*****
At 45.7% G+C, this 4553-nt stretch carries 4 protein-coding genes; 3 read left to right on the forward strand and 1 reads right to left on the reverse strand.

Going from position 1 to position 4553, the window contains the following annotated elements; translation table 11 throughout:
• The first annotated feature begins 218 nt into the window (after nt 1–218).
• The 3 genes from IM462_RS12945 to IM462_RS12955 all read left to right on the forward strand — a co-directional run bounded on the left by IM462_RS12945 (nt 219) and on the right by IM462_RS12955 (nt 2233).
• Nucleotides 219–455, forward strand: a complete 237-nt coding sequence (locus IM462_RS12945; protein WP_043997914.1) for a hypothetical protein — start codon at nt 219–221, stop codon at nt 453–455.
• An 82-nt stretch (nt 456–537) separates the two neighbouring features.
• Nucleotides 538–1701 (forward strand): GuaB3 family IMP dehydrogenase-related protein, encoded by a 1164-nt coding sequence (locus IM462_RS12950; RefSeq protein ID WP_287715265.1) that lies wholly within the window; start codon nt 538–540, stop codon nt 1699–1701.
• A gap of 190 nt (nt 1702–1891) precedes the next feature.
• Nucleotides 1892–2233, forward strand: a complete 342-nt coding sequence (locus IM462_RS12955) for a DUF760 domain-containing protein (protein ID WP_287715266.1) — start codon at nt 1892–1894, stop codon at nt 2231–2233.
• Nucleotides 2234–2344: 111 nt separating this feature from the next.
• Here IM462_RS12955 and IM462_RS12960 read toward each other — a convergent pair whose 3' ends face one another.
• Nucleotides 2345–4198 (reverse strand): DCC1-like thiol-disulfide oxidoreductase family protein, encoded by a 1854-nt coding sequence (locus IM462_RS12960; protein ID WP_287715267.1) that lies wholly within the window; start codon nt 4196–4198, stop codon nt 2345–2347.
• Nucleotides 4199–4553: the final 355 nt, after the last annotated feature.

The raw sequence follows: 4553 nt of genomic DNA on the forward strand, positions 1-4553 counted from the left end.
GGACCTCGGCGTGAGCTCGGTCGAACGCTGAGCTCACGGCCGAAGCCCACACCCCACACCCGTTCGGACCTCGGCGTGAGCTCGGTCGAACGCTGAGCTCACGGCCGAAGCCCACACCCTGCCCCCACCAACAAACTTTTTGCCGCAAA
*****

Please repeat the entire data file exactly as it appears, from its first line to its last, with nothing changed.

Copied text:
At 45.7% G+C, this 4553-nt stretch carries 4 protein-coding genes; 3 read left to right on the forward strand and 1 reads right to left on the reverse strand.

Going from position 1 to position 4553, the window contains the following annotated elements; translation table 11 throughout:
• The first annotated feature begins 218 nt into the window (after nt 1–218).
• The 3 genes from IM462_RS12945 to IM462_RS12955 all read left to right on the forward strand — a co-directional run bounded on the left by IM462_RS12945 (nt 219) and on the right by IM462_RS12955 (nt 2233).
• Nucleotides 219–455, forward strand: a complete 237-nt coding sequence (locus IM462_RS12945; protein WP_043997914.1) for a hypothetical protein — start codon at nt 219–221, stop codon at nt 453–455.
• An 82-nt stretch (nt 456–537) separates the two neighbouring features.
• Nucleotides 538–1701 (forward strand): GuaB3 family IMP dehydrogenase-related protein, encoded by a 1164-nt coding sequence (locus IM462_RS12950; RefSeq protein ID WP_287715265.1) that lies wholly within the window; start codon nt 538–540, stop codon nt 1699–1701.
• A gap of 190 nt (nt 1702–1891) precedes the next feature.
• Nucleotides 1892–2233, forward strand: a complete 342-nt coding sequence (locus IM462_RS12955) for a DUF760 domain-containing protein (protein ID WP_287715266.1) — start codon at nt 1892–1894, stop codon at nt 2231–2233.
• Nucleotides 2234–2344: 111 nt separating this feature from the next.
• Here IM462_RS12955 and IM462_RS12960 read toward each other — a convergent pair whose 3' ends face one another.
• Nucleotides 2345–4198 (reverse strand): DCC1-like thiol-disulfide oxidoreductase family protein, encoded by a 1854-nt coding sequence (locus IM462_RS12960; protein ID WP_287715267.1) that lies wholly within the window; start codon nt 4196–4198, stop codon nt 2345–2347.
• Nucleotides 4199–4553: the final 355 nt, after the last annotated feature.

The raw sequence follows: 4553 nt of genomic DNA on the forward strand, positions 1-4553 counted from the left end.
GGACCTCGGCGTGAGCTCGGTCGAACGCTGAGCTCACGGCCGAAGCCCACACCCCACACCCGTTCGGACCTCGGCGTGAGCTCGGTCGAACGCTGAGCTCACGGCCGAAGCCCACACCCTGCCCCCACCAACAAACTTTTTGCCGCAAA